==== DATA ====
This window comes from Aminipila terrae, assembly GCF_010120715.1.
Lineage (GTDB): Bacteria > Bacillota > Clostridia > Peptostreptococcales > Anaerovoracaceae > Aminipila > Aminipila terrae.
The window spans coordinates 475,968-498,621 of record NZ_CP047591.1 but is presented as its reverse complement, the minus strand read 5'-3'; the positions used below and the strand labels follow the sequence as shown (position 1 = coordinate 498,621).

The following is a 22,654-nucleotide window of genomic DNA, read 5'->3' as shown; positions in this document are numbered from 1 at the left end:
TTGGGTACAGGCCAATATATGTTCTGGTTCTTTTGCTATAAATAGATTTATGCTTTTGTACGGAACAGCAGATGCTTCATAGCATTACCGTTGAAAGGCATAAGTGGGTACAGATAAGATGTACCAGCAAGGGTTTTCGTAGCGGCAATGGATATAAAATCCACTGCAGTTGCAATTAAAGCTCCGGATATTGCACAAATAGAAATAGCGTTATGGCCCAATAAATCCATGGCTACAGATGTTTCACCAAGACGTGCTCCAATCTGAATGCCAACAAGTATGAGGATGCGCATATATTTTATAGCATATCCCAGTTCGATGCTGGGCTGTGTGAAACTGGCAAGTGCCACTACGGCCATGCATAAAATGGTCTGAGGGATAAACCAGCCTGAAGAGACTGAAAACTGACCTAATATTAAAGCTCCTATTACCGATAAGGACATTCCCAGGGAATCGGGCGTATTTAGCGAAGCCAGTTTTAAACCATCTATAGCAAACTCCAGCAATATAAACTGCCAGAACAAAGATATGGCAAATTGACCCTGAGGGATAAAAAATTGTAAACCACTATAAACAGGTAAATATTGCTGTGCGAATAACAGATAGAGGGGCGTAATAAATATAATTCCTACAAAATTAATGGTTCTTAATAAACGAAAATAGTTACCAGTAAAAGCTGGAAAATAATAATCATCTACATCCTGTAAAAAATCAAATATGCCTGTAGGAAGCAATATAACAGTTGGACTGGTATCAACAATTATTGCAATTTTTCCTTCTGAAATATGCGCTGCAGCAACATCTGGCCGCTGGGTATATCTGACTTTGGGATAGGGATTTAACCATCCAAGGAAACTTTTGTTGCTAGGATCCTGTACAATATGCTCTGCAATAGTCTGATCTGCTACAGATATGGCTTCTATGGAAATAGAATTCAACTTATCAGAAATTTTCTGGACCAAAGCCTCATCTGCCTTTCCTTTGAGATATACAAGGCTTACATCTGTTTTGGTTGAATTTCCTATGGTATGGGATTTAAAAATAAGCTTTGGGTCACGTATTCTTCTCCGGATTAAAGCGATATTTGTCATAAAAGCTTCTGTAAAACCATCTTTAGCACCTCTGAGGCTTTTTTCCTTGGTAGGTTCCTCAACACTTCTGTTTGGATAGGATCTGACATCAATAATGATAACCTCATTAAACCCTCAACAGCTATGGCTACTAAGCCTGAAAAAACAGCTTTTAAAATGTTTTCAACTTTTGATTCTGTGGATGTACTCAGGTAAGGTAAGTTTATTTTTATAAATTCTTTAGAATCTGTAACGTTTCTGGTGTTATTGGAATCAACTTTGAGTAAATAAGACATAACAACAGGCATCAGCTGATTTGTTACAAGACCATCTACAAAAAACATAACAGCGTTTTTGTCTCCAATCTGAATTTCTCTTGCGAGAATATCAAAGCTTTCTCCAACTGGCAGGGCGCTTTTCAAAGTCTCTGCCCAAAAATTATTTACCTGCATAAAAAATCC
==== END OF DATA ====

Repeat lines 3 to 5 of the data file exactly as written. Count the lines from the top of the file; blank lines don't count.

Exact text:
The window spans coordinates 475,968-498,621 of record NZ_CP047591.1 but is presented as its reverse complement, the minus strand read 5'-3'; the positions used below and the strand labels follow the sequence as shown (position 1 = coordinate 498,621).

The following is a 22,654-nucleotide window of genomic DNA, read 5'->3' as shown; positions in this document are numbered from 1 at the left end:
TTGGGTACAGGCCAATATATGTTCTGGTTCTTTTGCTATAAATAGATTTATGCTTTTGTACGGAACAGCAGATGCTTCATAGCATTACCGTTGAAAGGCATAAGTGGGTACAGATAAGATGTACCAGCAAGGGTTTTCGTAGCGGCAATGGATATAAAATCCACTGCAGTTGCAATTAAAGCTCCGGATATTGCACAAATAGAAATAGCGTTATGGCCCAATAAATCCATGGCTACAGATGTTTCACCAAGACGTGCTCCAATCTGAATGCCAACAAGTATGAGGATGCGCATATATTTTATAGCATATCCCAGTTCGATGCTGGGCTGTGTGAAACTGGCAAGTGCCACTACGGCCATGCATAAAATGGTCTGAGGGATAAACCAGCCTGAAGAGACTGAAAACTGACCTAATATTAAAGCTCCTATTACCGATAAGGACATTCCCAGGGAATCGGGCGTATTTAGCGAAGCCAGTTTTAAACCATCTATAGCAAACTCCAGCAATATAAACTGCCAGAACAAAGATATGGCAAATTGACCCTGAGGGATAAAAAATTGTAAACCACTATAAACAGGTAAATATTGCTGTGCGAATAACAGATAGAGGGGCGTAATAAATATAATTCCTACAAAATTAATGGTTCTTAATAAACGAAAATAGTTACCAGTAAAAGCTGGAAAATAATAATCATCTACATCCTGTAAAAAATCAAATATGCCTGTAGGAAGCAATATAACAGTTGGACTGGTATCAACAATTATTGCAATTTTTCCTTCTGAAATATGCGCTGCAGCAACATCTGGCCGCTGGGTATATCTGACTTTGGGATAGGGATTTAACCATCCAAGGAAACTTTTGTTGCTAGGATCCTGTACAATATGCTCTGCAATAGTCTGATCTGCTACAGATATGGCTTCTATGGAAATAGAATTCAACTTATCAGAAATTTTCTGGACCAAAGCCTCATCTGCCTTTCCTTTGAGATATACAAGGCTTACATCTGTTTTGGTTGAATTTCCTATGGTATGGGATTTAAAAATAAGCTTTGGGTCACGTATTCTTCTCCGGATTAAAGCGATATTTGTCATAAAAGCTTCTGTAAAACCATCTTTAGCACCTCTGAGGCTTTTTTCCTTGGTAGGTTCCTCAACACTTCTGTTTGGATAGGATCTGACATCAATAATGATAACCTCATTAAACCCTCAACAGCTATGGCTACTAAGCCTGAAAAAACAGCTTTTAAAATGTTTTCAACTTTTGATTCTGTGGATGTACTCAGGTAAGGTAAGTTTATTTTTATAAATTCTTTAGAATCTGTAACGTTTCTGGTGTTATTGGAATCAACTTTGAGTAAATAAGACATAACAACAGGCATCAGCTGATTTGTTACAAGACCATCTACAAAAAACATAACAGCGTTTTTGTCTCCAATCTGAATTTCTCTTGCGAGAATATCAAAGCTTTCTCCAACTGGCAGGGCGCTTTTCAAAGTCTCTGCCCAAAAATTATTTACCTGCATAAAAAATCC